Overhand knots with unknotting number $n = 1, 2, 3, 4$. The unknotting number is the number of crossings that need to be eliminated to make the string unknotted. If the two ends are joined, the overhand knot with unknotting number $n$ becomes a topological knot with $2n+1$ crossings. Braid and loop are parts of the knot treated separately in the authors' analysis.
The team's experiments consisted of tying overhand knots in Nitinol (nickel-titanium) rods of circular cross section, and clamping one extremity of the rod. The other end was displaced slowly, so as to tighten the knot; the experimenters recorded the relation between the tensile force and the length of the knot (the braid plus the loop).
Here is how the theoretical part of the paper is explained by Michael Shirber, writing in the American Physical Society online feature Physics.
As the researchers report in their Abstract, "Excellent agreement is found between theory and experiments for overhand knots over a wide range of crossing numbers."
[A QuickTime movie, Discrete elastic rods, made in 2008 by Audoly and another team: M. Bergou, S. Robinson and E. Grinspun (Columbia) and M. Wardetzky (Freie Universität Berlin) investigates different aspects of a similar medium and is definitely worth a look. -TP]
Alex Bellos posted "Nested fish and golden triangles: adult colouring and the beauty of maths" on The Guardian's website, September 17, 2015. "When people say that maths is 'beautiful' it is usually meant in the abstract sense, such as to describe a theorem whose power, depth and concision provoke feelings of awe. Bertrand Russell called this 'a beauty cold and austere ... sublimely pure, and capable of a stern perfection'. Yet humans have traditionally also found aesthetic, sacred beauty in mathematics. Islamic and Hindu cultures, for example, are rich in stunning images based on geometric design. It was reflecting on the role of maths as a meditative and contemplative medium that I decided to compile a colouring book.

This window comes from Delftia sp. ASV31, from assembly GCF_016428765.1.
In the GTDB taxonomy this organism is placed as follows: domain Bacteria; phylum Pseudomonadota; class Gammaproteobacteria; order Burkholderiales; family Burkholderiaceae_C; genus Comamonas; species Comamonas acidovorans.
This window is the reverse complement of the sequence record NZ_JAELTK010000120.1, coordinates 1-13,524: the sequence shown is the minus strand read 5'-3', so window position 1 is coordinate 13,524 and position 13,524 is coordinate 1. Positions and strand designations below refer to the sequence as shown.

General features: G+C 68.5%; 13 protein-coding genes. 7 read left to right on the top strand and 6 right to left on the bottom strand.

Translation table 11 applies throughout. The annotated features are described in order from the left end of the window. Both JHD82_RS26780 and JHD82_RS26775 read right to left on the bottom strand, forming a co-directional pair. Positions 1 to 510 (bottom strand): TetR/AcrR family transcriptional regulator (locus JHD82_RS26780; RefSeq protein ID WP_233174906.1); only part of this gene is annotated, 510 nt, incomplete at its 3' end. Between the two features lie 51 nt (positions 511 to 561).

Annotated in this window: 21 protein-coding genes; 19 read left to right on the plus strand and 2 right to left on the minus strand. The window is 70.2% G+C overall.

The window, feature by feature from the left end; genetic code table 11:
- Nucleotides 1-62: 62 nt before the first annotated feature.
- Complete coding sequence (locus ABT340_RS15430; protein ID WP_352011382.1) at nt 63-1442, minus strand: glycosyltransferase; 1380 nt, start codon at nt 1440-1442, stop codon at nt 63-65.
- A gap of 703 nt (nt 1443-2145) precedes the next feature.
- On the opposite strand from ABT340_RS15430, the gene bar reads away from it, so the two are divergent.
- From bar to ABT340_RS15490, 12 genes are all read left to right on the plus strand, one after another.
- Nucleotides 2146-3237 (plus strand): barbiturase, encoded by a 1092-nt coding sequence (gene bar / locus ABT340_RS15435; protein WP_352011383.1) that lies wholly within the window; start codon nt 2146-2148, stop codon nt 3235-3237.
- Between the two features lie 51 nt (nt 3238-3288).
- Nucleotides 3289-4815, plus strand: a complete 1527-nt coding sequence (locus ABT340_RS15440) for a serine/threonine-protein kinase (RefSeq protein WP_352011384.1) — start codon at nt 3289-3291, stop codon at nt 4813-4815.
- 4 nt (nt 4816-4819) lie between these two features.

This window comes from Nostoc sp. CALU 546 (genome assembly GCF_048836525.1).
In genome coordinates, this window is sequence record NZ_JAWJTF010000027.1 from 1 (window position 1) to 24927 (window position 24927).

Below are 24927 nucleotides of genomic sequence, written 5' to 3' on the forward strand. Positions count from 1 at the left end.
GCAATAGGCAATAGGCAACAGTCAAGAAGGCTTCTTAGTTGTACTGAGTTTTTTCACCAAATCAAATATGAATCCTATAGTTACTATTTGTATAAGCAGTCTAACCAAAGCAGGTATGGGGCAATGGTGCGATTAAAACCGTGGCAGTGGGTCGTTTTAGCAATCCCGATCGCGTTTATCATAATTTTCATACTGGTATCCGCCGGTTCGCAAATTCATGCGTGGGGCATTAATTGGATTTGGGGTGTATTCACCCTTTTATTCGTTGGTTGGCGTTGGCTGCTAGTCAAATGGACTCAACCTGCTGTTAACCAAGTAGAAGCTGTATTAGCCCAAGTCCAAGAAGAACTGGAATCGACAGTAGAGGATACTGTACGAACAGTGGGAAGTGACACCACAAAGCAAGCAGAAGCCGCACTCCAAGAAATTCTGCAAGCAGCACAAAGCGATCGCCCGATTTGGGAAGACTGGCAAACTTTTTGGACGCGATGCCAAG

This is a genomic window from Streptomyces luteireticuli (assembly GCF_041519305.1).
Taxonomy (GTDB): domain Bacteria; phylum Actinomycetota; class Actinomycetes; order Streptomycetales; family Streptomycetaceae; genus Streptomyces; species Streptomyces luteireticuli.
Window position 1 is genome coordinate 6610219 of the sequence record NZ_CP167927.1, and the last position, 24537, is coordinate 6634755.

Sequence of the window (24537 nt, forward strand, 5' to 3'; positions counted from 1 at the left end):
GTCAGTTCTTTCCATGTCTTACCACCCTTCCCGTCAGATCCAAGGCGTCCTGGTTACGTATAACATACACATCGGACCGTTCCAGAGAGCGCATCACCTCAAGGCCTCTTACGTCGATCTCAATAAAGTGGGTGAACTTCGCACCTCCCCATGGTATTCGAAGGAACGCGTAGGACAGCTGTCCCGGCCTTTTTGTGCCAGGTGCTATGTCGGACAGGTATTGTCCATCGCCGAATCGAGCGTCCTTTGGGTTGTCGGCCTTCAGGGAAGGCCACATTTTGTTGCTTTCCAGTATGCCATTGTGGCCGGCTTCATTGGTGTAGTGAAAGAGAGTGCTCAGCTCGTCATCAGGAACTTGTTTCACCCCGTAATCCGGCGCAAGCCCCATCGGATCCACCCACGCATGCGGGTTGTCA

No mathematical knowledge is required or assumed to colour in the ... images in the book ... . But by colouring them in you will be engaging with mathematical ideas, some of which are millennia old and some of which are recent discoveries."
Bellos' article contains (downloadable) four of the 80 patterns printed in his book, to be available also in the U.S. as "Patterns of the Universe," starting December 1. Here are some sample full-scale extracts (the plates are 10.5in square) with examples of colorings.
Full-scale details of two of the patterns from Alex Bellos' adult maths colouring book, with suggested realizations. Fish: © David Bailey, "Tridoku": © Edmund Harriss.
Don't try to help your kids with their math homework if you suffer from math anxiety yourself. This is the lesson to be learned from Jan Hoffman's posting on the New York Times "Well" blog, August 24, 2015. "Children of highly math-anxious parents learned less math and were more likely to develop math anxiety themselves, but only when their parents provided frequent help on math homework, according to a study of first- and second-graders, published in Psychological Science." Hoffman links to the study, by a team of five psychologists from Chicago, UCLA and Temple: "Intergenerational Effects of Parents' Math Anxiety on Children's Math Achievement and Anxiety." From the abstract:
Tony Phillips
Stony Brook University
tony at math.sunysb.edu